© 2020 Arizent. All rights reserved.

Securitization charts new path in collecting music licensing fees

Register now

Over 20 years ago, a groundbreaking bond deal involving David Bowie's recording catalog revolutionized the licensing of intellectual property assets. Now a collective representing musical artists is taking that securitization model a step further.

SESAC, formerly known as the Society of European Stage Authors and Composers, is set to unveil new asset-backed notes allowing investors to buy into the performance royalty revenue streams of songs by artists like Adele, Bob Dylan and 35,000 other musical acts.

Similar to whole-business securitization deals between corporations and franchisees, SESAC's model allows it to finance its operations and pay artists with the proceeds it raises from investors. The investors are then paid off with the licensing revenue from end users, such as sports stadiums and streaming services, that play the artists' music.

Next week SESAC will establish a price for a $560 million-asset-backed bond offering. The vehicle will be funded through the royalty streams the organization collects for the use of copyrighted songs that are played for public consumption.

The SESAC transaction is somewhat comparable with the so-called Bowie Bonds. In 1997, Bowie's entire catalog (including master recordings) was used to securitize $55 million in 10-year, fixed-rate bonds.

Yet the SESAC is deal is also fundamentally different. Rather than securing bonds from record sales, the Nashville-based organization is plying the income stream from its own agreements with the end users of copyrighted music to back a new whole-business securitization transaction engineered by Guggenheim Securities.

The deal more closely resembles the popular franchise-fee arrangements that fast food restaurants like Taco Bell, Wendy’s and Dunkin’ use to finance their chain operations. Under those deals, a chain's corporate headquarters raise funds from a securitization, which is in funded by the revenue-based fees paid by franchisees.

The SESAC transaction has preliminary triple-B ratings from Morningstar Credit Ratings and Kroll Bond Rating Agency for two tranches of notes in the deal, according to presale reports. The bonds are divided between a one-year tranche, the $30 million Series 2019-1 A-1 variable funding notes, and a $530 million A-2 notes tranche with an anticipated repayment date of July 2026.

The notes will be paid through existing and future music affiliate agreements that allow SESAC to enforce the intellectual performance rights of songwriters and publishers.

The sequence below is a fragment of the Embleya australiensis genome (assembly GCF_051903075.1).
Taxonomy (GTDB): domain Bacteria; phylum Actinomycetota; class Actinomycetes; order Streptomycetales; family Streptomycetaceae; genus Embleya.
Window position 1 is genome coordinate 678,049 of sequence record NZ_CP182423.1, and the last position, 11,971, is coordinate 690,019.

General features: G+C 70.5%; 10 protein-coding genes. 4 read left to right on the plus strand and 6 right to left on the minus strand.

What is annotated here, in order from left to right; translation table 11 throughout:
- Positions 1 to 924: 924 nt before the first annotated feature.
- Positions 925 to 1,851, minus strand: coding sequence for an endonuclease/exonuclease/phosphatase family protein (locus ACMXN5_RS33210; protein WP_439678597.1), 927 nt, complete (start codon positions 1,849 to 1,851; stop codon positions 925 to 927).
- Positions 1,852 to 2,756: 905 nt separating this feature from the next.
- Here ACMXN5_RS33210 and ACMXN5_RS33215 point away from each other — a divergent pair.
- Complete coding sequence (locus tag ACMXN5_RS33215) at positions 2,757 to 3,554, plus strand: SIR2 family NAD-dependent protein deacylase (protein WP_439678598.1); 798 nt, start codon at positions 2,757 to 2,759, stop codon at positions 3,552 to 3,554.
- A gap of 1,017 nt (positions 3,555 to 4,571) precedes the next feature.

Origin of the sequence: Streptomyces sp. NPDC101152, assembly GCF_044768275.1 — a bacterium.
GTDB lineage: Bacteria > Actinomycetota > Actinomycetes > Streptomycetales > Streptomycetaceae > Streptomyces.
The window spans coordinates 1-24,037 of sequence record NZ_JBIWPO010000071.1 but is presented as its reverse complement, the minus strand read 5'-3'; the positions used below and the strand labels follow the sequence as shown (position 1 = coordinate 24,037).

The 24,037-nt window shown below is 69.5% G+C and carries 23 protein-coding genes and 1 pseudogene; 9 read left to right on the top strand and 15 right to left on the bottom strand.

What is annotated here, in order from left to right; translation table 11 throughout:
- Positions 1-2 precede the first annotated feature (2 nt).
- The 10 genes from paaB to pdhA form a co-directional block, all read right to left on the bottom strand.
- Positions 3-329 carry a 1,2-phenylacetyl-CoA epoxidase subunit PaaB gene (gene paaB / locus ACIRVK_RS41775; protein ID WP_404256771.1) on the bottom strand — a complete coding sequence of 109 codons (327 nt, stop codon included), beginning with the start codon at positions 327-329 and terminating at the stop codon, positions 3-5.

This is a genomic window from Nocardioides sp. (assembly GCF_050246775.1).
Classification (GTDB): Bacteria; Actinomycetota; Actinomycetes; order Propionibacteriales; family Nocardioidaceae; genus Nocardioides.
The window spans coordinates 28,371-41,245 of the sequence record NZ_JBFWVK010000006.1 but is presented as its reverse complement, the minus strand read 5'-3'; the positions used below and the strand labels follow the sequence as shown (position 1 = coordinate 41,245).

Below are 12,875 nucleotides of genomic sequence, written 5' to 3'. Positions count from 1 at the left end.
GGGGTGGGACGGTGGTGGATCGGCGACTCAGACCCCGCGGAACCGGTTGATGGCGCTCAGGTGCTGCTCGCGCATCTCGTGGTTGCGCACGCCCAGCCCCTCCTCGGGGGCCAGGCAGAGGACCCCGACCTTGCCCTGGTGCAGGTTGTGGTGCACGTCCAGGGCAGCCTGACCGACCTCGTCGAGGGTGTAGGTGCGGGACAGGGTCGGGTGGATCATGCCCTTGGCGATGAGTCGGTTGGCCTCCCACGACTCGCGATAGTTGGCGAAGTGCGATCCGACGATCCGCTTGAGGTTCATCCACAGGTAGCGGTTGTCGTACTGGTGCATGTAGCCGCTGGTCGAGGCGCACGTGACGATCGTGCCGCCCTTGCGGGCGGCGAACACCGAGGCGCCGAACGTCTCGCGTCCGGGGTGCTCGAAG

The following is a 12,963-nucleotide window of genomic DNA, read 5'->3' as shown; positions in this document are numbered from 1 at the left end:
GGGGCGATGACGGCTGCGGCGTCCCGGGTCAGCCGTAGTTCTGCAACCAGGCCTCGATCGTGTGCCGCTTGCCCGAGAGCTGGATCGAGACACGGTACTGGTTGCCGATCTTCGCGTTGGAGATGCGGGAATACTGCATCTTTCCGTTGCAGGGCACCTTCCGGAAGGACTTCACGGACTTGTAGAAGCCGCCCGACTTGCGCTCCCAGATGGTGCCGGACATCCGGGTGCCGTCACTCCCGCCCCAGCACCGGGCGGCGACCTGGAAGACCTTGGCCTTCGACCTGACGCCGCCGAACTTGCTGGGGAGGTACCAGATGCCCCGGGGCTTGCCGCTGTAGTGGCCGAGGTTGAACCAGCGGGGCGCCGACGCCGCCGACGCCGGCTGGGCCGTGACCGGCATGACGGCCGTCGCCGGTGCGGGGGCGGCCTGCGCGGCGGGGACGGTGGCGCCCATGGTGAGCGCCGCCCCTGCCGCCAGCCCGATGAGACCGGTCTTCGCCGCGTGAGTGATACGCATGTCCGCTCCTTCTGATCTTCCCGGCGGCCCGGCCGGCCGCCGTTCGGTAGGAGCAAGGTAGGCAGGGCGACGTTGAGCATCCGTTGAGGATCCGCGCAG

SESAC, with backing from the Blackstone Group, is the third-largest performance-rights organization in the U.S. Although SESAC is much smaller than long-standing performance-rights organizations like the American Society of Composers (ASCAP) and Broadcast Music, Inc. (BMI), it differentiates itself as a for-profit organization. It also has more frequent collection activity, according to Kroll.

ASCAP and BMI operate as nonprofits under consent decrees with the U.S. Department of Justice that restrict both groups’ licensing practices.

Business owners that want to play copyrighted songs in public usually license through all three organizations to cover as wide of a spectrum of music rights as possible, according to Morningstar.

SESAC itself collects revenues from U.S. affiliates usually with flat-fee arrangements that cover the use all songs in the SESAC catalog (the fees vary based on use). Also, SESAC has third-party arrangements with overseas performance-rights organizations to collect royalties internationally.

SESAC’s role in performance-rights enforcement and collection has grown more crucial as sales of CDs, cassettes and records have waned in favor of digital streaming services like Spotify and Pandora. Revenue from digital performances have risen from zero to 54% of industry revenues since 1999, according to Morningstar’s report.

Although classified as a whole-business securitization, SESAC has greater operational complexity than a restaurant chain’s franchise base, Kroll reported. SESAC continually negotiates renewals and contract terms with music affiliates and major licensees, and must track usage data that is “hard to categorize and stratify.”

Its unique risks include the potential nonrenewal of relationships with certain artists or publishers that bring in significant revenue. However, most of those deals run on a three-year contract basis, and SESAC has a 99% renewal rate with artists, Morningstar points out.

In SESAC's 2019 fiscal year, which ended March 31, 32% of its revenue was derived from broadcasting rights, including radio and TV, and 39.5% from its Christian music licensing division.

Although only 15% was from digital music platforms, Morningstar says it believes “digital will remain its fastest source of growth.”

The deal is expected to close with a leverage of 6.4x on a funded debt basis, which Morningstar said was “on the high end” of the range of recent whole-business transactions (5x to 7x).

SESAC’s entry into whole-business securitizations continues an expansion of the concept into different types of businesses outside the traditional dining chain sector. In the past two years, masseuse services outfit Massage Envy and gym operator Planet Fitness have issued bonds backed by the revenue streams of its franchise store base.

For reprint and licensing requests for this article, click here.
Whole business securitization
MORE FROM ASSET SECURITIZATION REPORT